Within the thousands of pages the White House transmitted to Congress on Monday morning as part of President Trump’s second annual budget request, there is a line that pretty much sums up the whole ritual.
“Many of the eliminations and reductions in this volume reflect a continuation of policies proposed in the 2018 President’s Budget that have not yet been enacted
by the Congress,” the sentence reads. It’s included in the introduction of a 222-page document titled “Major Savings and Reforms.”
Those are all the cuts the Trump administration is proposing, and they’re going nowhere.
Trump again wants to take a meat cleaver to the Environmental Protection Agency, chopping its budget by one-third. He’s asking Congress to scrap entirely community-development block grants and heating assistance for low-income housing. And he wants to eliminate funding for the Corporation for Public Broadcasting, the national endowments for the Arts and the Humanities, and a slew of other independent agencies.
The proposals prompted an outcry from Democrats, advocacy groups, and activists. But there wasn’t much cause for alarm: Congress ignored most of them last year, and lawmakers are even more likely to ignore them again this year.
For good measure, Trump is proposing hundreds of billions in new cuts to Medicare, a program he vowed as a candidate to leave alone and which he generally laid off a year ago. But those reductions, too, aren’t going to happen.
Why the disconnect? While the Trump administration is proposing the cuts to offset big funding increases for defense and border security, Congress has already decided to just spend more on everything. In a rare moment of bipartisan accord, lawmakers last week adopted a two-year budget agreement that calls for $300 billion in additional spending. That deal supersedes both the dead-on-arrival fiscal 2018 budget proposal Trump issued last May and the similarly doomed 2019 blueprint the White House delivered on Monday.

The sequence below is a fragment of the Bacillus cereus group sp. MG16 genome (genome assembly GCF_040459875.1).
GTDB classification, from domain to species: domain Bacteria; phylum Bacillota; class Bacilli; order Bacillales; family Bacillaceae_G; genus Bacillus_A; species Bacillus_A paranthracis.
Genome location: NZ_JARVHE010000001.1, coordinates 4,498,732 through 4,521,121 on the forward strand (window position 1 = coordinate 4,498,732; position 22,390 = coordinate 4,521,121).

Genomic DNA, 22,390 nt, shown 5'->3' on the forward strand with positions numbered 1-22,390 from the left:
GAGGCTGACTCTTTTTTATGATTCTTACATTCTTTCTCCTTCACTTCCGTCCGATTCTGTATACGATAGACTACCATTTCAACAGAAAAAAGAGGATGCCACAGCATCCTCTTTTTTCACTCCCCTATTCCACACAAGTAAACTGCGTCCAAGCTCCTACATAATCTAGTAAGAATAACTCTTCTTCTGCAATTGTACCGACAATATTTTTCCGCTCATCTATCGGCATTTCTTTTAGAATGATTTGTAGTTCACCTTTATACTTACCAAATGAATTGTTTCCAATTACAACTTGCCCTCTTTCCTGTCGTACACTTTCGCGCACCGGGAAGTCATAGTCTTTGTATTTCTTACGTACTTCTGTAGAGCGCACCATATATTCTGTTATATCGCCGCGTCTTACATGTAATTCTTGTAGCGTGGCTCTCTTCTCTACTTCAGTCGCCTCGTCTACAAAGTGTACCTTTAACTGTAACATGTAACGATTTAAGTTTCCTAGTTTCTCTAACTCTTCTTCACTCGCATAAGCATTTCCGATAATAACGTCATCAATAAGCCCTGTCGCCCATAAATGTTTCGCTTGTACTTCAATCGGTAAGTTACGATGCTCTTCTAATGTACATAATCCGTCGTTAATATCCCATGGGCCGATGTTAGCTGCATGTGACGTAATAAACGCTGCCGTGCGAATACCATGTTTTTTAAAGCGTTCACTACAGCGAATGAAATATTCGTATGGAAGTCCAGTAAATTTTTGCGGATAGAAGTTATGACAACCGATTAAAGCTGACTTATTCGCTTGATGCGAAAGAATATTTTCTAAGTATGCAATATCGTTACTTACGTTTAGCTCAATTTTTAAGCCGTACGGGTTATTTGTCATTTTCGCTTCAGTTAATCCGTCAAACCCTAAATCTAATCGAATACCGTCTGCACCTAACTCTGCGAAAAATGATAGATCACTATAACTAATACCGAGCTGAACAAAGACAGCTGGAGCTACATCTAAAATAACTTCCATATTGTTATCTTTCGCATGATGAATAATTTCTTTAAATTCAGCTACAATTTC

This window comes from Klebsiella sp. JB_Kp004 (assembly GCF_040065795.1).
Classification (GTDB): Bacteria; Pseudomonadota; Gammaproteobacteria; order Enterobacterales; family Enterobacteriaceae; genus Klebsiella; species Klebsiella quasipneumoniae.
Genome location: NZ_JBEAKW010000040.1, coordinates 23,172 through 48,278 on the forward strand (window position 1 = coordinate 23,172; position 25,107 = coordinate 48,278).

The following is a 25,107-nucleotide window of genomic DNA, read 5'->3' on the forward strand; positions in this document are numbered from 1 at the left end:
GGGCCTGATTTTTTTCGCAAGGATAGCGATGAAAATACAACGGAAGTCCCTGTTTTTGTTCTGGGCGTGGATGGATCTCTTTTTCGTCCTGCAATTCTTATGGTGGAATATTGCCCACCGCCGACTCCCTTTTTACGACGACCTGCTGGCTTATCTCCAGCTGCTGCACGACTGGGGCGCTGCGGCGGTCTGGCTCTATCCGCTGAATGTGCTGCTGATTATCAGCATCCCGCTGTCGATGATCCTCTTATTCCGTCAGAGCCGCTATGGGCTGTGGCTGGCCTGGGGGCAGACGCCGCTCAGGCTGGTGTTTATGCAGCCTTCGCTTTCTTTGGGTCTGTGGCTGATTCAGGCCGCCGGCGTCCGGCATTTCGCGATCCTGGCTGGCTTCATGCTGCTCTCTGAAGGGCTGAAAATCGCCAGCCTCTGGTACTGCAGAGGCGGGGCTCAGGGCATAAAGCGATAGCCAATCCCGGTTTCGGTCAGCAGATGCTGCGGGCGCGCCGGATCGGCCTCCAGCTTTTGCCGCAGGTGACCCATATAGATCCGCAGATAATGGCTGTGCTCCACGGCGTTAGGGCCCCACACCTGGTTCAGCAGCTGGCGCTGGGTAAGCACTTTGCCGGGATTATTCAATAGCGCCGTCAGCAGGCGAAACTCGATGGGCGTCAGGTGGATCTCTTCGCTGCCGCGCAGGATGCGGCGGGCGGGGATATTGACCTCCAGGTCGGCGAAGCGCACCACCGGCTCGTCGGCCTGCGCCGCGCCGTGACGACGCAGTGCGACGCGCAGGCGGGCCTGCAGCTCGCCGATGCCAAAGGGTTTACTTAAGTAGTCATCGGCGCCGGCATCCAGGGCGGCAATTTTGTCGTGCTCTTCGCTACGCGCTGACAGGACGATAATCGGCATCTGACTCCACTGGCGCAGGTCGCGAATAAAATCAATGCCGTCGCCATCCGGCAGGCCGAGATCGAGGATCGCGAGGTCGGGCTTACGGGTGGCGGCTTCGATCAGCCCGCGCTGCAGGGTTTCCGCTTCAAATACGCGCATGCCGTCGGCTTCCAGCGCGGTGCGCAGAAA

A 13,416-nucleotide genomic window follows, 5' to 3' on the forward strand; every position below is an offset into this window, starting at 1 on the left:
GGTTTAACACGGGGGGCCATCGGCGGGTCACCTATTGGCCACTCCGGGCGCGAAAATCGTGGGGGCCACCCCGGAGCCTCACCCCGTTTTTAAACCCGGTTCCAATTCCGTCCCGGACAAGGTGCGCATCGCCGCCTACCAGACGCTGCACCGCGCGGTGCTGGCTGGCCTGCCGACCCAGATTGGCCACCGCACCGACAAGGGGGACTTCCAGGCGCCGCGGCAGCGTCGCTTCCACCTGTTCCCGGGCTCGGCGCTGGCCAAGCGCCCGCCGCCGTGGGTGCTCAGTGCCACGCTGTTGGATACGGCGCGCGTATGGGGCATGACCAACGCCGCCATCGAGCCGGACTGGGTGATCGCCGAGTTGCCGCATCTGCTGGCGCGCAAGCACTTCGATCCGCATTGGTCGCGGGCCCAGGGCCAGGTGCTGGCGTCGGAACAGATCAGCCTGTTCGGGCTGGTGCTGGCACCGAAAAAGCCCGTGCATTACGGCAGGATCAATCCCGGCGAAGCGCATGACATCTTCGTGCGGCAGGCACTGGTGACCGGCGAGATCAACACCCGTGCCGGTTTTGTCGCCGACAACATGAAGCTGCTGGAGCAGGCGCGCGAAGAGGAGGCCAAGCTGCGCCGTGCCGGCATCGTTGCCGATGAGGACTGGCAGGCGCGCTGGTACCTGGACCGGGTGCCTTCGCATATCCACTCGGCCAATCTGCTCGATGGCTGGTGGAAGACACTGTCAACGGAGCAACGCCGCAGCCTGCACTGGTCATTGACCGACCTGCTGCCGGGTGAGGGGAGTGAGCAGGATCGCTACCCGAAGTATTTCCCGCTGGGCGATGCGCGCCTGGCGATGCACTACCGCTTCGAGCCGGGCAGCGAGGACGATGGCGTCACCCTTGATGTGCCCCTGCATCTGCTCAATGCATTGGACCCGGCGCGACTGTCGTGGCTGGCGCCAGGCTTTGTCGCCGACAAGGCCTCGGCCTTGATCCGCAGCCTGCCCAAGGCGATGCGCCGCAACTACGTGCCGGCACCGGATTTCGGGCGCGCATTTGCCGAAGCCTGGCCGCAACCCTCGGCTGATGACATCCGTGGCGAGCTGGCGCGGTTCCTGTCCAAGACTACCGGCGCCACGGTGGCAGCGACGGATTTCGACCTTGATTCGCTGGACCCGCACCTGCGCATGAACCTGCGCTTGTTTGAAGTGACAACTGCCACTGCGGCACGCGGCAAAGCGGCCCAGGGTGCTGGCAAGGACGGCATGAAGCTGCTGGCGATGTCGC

Congress still needs to pass an omnibus spending bill that will actually appropriate money for the remainder of the fiscal year in accordance with the budget caps that the House and Senate approved last week. But the appropriations bills that House Republicans advanced last summer for fiscal year 2018 offer a clue into just how far apart the Trump administration is from its ostensible allies on Capitol Hill.
While the president called for reducing the EPA’s budget by one-third, House Republicans proposed cutting it by just 6 percent. They went for a much more modest cut to the State Department, not the sharp reductions the White House wanted. They increased funding for medical research rather than cut it as Trump proposed. The Corporation for Public Broadcasting, the National Endowment for the Arts, and the National Endowment for the Humanities similarly saw only small reductions in the GOP proposal. And because the House drafts did not reflect the bipartisan agreement for more spending that was reached last week, those departments and agencies might be spared altogether in the next two years.
The budget deal in Congress scrambled the administration’s plans for 2019, prompting Budget Director Mick Mulvaney to adjust Trump’s proposals to account for the higher spending lawmakers agreed to. Mulvaney is the principal author of the budget blueprint, and the most dramatic cuts reflect his ideology as a spending hawk more than the president’s own tolerance for debt. The revised, $4.4 trillion budget proposal restored some major cuts to the State Department that were not enacted last year, as well as other reductions across the government. But the administration intentionally did not increase its proposed spending as high as Congress would have allowed. “These are spending caps. They’re not spending floors,” Mulvaney said on Fox News Sunday. “So you don’t have to spend all that.”